With particular reference to FIGS. 4A-4C, our inventive objective lens system 10 includes a multifunction component 20 with three or more optical surfaces 211, 221, 222. A left side 21 of the multifunction component 20 carries a first refractive interface 211, while a right side 22 of the multifunction component 20 carries a second refractive surface 221 and a convex reflective surface 222. As seen in FIG. 4A, a depression in the right side 22 of the multifunction component 20 carries the convex reflective surface 222. We prefer to form the depression by grinding and polishing, but other methods of manufacture capable of producing the depression to required tolerances can be used. A coating applied to the surface of the depression renders the surface reflective, thus forming the convex reflective surface 222.
A light path 30 through the objective 10 allows light to pass through the objective 10 and through the refractor 20, as seen in FIG. 4A. In the exemplary embodiments, the light path 30 includes an opening 31 in a concave reflective surface 40 which allows light to enter or leave the objective 10, depending upon the particular application. The opening 31 can be a through hole bored through the material of the concave reflective surface 40, or can simply be a region of the reflective surface 40 where a coating rendering the reflective surface 40 reflective is thin. enough that light can pass through the region to a desired degree. Of course, the most transmissive coating thickness in the region would be a thickness of zero, and this would be the desired thickness for most applications. If the base material carrying the concave reflective surface 40 does not transmit the desired wavelength of light, then the opening 31 must be formed by boring a hole. In some instances, boring a hole to form the opening 31 would be preferred even if the base material carrying the concave reflective surface 40 can transmit the desired wavelength of light. Other light paths 30 can be used, such as light paths including a beam splitter or prism placed between the multifunction component 20 and the concave reflector 40.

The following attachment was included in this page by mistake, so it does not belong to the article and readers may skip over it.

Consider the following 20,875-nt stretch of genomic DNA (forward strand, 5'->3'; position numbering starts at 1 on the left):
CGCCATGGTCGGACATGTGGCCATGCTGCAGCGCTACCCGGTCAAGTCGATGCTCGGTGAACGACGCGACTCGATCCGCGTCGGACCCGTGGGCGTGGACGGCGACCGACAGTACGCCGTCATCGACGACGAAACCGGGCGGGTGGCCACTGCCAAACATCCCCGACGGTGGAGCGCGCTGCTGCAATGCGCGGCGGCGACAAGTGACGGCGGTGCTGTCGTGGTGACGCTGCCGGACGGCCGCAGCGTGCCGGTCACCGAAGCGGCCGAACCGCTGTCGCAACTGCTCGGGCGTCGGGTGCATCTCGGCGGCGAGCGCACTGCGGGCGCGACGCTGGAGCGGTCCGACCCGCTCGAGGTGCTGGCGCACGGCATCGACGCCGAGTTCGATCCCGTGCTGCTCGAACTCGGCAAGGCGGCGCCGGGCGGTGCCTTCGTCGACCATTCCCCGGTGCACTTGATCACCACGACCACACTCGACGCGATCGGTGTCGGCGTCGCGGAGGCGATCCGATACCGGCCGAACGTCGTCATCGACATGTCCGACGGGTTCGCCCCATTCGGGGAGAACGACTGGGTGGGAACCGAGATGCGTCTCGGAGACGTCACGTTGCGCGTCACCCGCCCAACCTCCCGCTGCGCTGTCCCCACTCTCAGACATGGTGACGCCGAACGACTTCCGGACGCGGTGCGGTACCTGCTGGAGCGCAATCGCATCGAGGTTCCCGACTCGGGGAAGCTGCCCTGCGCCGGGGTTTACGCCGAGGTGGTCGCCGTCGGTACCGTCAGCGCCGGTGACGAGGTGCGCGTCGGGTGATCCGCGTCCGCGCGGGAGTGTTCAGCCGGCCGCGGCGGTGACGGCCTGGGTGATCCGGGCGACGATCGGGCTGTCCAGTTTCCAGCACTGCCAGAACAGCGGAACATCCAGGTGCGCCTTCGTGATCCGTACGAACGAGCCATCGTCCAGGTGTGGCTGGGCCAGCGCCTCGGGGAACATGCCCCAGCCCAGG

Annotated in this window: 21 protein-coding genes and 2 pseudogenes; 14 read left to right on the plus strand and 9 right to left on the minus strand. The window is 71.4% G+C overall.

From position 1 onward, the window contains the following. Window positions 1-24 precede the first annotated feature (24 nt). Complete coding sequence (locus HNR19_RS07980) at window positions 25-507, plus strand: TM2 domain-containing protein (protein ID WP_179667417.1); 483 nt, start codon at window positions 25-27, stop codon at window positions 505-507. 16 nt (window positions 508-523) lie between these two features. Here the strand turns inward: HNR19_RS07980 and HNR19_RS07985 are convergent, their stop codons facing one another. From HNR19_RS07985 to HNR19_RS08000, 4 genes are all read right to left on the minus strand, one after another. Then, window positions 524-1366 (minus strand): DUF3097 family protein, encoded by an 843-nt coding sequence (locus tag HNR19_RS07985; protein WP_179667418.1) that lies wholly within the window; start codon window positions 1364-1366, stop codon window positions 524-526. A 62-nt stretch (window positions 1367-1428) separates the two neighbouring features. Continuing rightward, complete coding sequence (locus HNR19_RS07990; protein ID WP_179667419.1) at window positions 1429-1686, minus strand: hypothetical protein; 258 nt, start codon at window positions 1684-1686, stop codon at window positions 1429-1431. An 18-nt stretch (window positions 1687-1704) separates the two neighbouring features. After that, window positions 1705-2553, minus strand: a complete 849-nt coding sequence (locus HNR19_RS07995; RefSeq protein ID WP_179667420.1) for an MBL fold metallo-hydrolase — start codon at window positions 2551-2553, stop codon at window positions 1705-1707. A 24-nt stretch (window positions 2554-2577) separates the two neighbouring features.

While we generally prefer to use spherical surfaces for the mirrors and refractive surfaces, aspheric surfaces can also be used to further enhance correction of aberrations. In addition, the left and/or right surfaces of the multifunction component can be piano, as seen in the example of the invention shown in FIG. 6. Where the multifunction component 20 has one or both of these surfaces plano, the mirror 222 is still convex and is preferably formed in a depression in the right surface 22 of the multifunction component 20.
The multifunction component 20 is preferably sized and oriented so that light passing through the opening 31 in the concave reflective surface 40 falls on the convex reflective surface 222, which reflects the light toward the concave reflective surface 40. The concave reflective surface 40 reflects the light toward the focal point 50 of the system 10. On its way to the focal point 50, the light must pass through the multifunction component 20, which corrects for spherical aberrations. Thus, the multifunction component 20 effectively handles light passing through the objective 10 in two stages, taking the place of two or more components: in one stage, the multifunction component 20 refracts, reflects, and refracts; in another stage, the multifunction component 20 refracts, then refracts again.